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Archive for November, 2009

Not really. But the 5-kilometer diameter asteroid 3753 Cruithne is one of a kind — at least a far as planet Earth is concerned. It orbits the Sun in a 1:1 orbital resonance with the Earth (this is space-talk for the fact that its orbit is just about exactly one year long).

The things I learn from Wikipedia. The upper illustration shows the orbits of the Earth and 3753 Cruithne from the vantage point of a stationary sun. The two make their closest approach (about 30 times the distance from the Earth to the moon) each November.

From Earth’s point of view 3-C (I’m tired of typing the full name) moves first toward and then away from us, and further oscillates between being farther away from, then closer to, the Sun.

The resulting motion, far from being random, follows a shape known to cosmologists by the highly technical terms “kidney bean-shaped” or “horseshoe.” This is the perspective of the second illustration.

There are other, more  subtle effects as well. Gravitational attraction between Earth and C-3 increases and decreases as they approach and recede. The resulting tugs move C-3’s orbit by about half a million kilometers, and Earth’s by a whopping 1.3 centimeters, so the orbits as a whole move apart and together over a period of several hundred years. The next closest approach will be in July of 2292, so set your alarms.

The existence of 3-C was not known until the 1980’s. Alas for the science fiction writers and others who have postulated a second moon for Earth, this technically isn’t it, since 3753 Cruithne does not literally revolve around the planet. But it’s the closest thing we have.

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I promise this will be my last post about Johnny Mercer — for a while, anyway. The opening lines of his Oscar-winning “On the Atchison, Topeka and the Santa Fe” offer a nostalgic portrait of steam train whistles:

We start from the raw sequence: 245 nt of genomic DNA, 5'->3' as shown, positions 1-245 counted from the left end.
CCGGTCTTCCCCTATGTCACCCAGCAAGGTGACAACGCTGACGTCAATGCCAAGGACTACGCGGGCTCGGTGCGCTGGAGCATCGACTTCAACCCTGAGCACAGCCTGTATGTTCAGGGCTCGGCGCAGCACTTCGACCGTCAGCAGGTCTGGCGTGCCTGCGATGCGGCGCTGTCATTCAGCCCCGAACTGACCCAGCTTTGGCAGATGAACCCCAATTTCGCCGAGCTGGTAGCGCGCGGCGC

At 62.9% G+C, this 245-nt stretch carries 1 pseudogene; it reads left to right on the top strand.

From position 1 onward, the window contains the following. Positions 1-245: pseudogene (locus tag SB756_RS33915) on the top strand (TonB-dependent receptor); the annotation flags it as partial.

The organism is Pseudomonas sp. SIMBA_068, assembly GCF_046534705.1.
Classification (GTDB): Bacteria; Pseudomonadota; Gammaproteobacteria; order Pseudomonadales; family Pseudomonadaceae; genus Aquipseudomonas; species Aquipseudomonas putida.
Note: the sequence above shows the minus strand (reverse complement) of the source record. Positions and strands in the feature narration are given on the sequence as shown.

Do you hear that whistle down the line?
I figure that it’s Engine Number 49.
She’s the only one that’ll sound that way
On the Atchison, Topeka and the Santa Fe.

He’s right that the sound of a steam whistle was distinctive — but that distinction didn’t depend on the engine. It varied depending on a number of things — steam pressure, ambient temperature and pressure, speed, humidity, and certainly not least, the engineer’s manipulations. Whistles were so much a part of the engineer’s “signature” that senior ones were allowed to take them home and use them only on their runs. So people near the lines knew from the sound, not which engine was coming, but which engineer.

I learned this from a historian I interviewed at WLRH when I did a documentary on steam trains. The switch to diesel meant many things, not least of which was a loss of job skills and status for engineers. A good steam engineer had to know just the right combination of steam, grade, train weight and a host of other things to move the train forward properly. With diesel you simply clicked the throttle into one of eight forward positions. And a diesel horn was simply a compressed air blast. You couldn’t tell from listening who was at the controls. No one doubts the advantages of diesels, of course, but loss of control over how to do your work was keenly felt by engineers.